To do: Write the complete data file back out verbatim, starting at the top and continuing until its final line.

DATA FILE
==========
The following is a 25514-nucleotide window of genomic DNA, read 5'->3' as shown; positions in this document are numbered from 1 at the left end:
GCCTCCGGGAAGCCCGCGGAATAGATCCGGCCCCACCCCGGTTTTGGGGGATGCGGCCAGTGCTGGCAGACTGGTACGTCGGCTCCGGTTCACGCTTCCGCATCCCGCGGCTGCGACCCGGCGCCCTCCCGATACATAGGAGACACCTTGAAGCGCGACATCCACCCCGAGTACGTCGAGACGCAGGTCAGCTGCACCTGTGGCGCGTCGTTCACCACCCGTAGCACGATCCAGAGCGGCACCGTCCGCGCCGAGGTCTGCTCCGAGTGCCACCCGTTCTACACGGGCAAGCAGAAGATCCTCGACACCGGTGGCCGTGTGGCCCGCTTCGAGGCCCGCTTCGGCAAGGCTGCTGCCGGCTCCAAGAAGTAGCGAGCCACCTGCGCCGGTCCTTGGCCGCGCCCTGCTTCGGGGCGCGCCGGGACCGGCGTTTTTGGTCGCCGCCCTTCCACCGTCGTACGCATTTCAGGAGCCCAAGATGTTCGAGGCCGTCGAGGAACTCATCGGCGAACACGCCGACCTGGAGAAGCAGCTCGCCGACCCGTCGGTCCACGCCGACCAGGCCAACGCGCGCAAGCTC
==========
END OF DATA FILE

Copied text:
The following is a 25514-nucleotide window of genomic DNA, read 5'->3' as shown; positions in this document are numbered from 1 at the left end:
GCCTCCGGGAAGCCCGCGGAATAGATCCGGCCCCACCCCGGTTTTGGGGGATGCGGCCAGTGCTGGCAGACTGGTACGTCGGCTCCGGTTCACGCTTCCGCATCCCGCGGCTGCGACCCGGCGCCCTCCCGATACATAGGAGACACCTTGAAGCGCGACATCCACCCCGAGTACGTCGAGACGCAGGTCAGCTGCACCTGTGGCGCGTCGTTCACCACCCGTAGCACGATCCAGAGCGGCACCGTCCGCGCCGAGGTCTGCTCCGAGTGCCACCCGTTCTACACGGGCAAGCAGAAGATCCTCGACACCGGTGGCCGTGTGGCCCGCTTCGAGGCCCGCTTCGGCAAGGCTGCTGCCGGCTCCAAGAAGTAGCGAGCCACCTGCGCCGGTCCTTGGCCGCGCCCTGCTTCGGGGCGCGCCGGGACCGGCGTTTTTGGTCGCCGCCCTTCCACCGTCGTACGCATTTCAGGAGCCCAAGATGTTCGAGGCCGTCGAGGAACTCATCGGCGAACACGCCGACCTGGAGAAGCAGCTCGCCGACCCGTCGGTCCACGCCGACCAGGCCAACGCGCGCAAGCTC